Her tongue cuts quicker than the scissors she wields in Beauty Shop, but there's so much more to Queen Latifah. Her natural charisma shines through like a diamond in director Billie Woodruff's roughly sketched comedy about a black woman who dreams of running her own hair salon. She first appeared as Gina Norris in Barbershop 2, but Latifah carries the weight of this film and does an impressive job given a script that's crying out for a total restyle.
Gina's rival is ex-boss Jorge (Kevin Bacon). He owns a chic salon in a wealthy neighbourhood, but his diva-like antics are more than she can take. Flicking his Fabio hair and strutting like a constipated peacock, Bacon is hilarious. However, as with all the white characters, he's coloured in broad strokes. Playing the ditsy shampoo girl, Alicia Silverstone merely irritates in her attempts to fit in with "the sisters" - spouting ghetto slang with an acute nasal whine. It's especially galling because Woodruff uses her to deliver a clumsy message about racial tolerance.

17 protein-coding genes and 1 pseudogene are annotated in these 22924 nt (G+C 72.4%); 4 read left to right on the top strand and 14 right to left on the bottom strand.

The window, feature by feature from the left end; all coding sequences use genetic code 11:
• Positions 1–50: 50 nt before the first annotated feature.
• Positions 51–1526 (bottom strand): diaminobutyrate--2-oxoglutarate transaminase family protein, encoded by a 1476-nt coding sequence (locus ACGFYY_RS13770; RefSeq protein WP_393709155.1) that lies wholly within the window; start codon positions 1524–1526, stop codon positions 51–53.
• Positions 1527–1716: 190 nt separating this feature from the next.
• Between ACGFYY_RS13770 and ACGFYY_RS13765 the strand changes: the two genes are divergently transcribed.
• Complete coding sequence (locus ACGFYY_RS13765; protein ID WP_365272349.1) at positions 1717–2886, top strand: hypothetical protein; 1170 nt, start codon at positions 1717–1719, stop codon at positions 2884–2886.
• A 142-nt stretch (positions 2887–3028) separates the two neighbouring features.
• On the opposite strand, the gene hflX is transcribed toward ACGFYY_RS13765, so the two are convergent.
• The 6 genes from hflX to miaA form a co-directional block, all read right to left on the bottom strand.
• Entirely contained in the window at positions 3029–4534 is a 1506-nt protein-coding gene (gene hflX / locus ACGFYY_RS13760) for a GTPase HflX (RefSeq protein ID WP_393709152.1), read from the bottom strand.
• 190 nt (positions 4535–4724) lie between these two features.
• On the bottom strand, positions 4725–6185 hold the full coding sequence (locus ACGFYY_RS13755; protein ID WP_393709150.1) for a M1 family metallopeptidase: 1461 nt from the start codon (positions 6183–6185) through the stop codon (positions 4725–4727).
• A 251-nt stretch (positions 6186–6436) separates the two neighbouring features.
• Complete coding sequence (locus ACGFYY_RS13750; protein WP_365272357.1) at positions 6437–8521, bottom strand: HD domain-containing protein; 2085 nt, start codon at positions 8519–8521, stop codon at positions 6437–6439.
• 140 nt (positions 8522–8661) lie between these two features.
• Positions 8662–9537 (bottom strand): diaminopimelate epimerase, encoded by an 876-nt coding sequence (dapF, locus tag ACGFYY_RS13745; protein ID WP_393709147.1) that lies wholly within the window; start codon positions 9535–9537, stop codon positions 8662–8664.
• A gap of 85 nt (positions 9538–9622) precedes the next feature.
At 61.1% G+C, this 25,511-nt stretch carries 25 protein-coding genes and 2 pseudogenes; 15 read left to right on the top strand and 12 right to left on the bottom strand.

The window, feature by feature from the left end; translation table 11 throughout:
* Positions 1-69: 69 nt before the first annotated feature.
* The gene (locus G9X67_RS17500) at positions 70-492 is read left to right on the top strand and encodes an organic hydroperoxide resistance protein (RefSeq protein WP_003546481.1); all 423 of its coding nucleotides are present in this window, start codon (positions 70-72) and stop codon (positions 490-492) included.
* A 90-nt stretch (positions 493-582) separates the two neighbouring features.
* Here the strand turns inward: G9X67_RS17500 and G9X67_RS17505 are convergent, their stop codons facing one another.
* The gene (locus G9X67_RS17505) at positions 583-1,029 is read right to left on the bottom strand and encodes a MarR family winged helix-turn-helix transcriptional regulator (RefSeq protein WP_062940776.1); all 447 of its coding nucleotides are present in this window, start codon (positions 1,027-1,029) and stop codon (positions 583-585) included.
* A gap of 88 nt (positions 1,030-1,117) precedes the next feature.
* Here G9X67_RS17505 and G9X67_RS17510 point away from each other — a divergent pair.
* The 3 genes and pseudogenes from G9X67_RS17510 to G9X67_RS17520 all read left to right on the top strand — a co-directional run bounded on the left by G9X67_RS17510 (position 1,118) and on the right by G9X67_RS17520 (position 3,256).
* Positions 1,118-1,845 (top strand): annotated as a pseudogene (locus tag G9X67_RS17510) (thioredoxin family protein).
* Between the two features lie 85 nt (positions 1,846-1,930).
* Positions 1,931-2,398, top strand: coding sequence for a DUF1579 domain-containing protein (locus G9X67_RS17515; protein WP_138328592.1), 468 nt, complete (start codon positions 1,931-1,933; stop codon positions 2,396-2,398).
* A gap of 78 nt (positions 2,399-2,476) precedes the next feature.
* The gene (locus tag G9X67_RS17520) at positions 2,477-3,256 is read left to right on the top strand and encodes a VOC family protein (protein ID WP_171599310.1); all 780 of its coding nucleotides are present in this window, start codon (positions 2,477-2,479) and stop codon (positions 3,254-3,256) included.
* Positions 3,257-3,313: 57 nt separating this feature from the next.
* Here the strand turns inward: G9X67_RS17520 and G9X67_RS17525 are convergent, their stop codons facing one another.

"LATIFAH HAS A RADIANCE THAT FILLS THE SCREEN"
A romantic subplot involving Djimon Hounsou is similarly tacked on, but the banter between the shop women is a saving grace. Musings on everything from men, modern concepts of beauty, and the best way to serve catfish lend a fresh and funny feel to an otherwise stale set-up. As Gina's straight-talking employee, Alfre Woodard is memorable, but Latifah is perfectly poised in the starring role. Her brashness ("Is it because I'm buh-lack!?") is tempered by an easy radiance that fills the screen and means that Beauty Shop just about cuts it.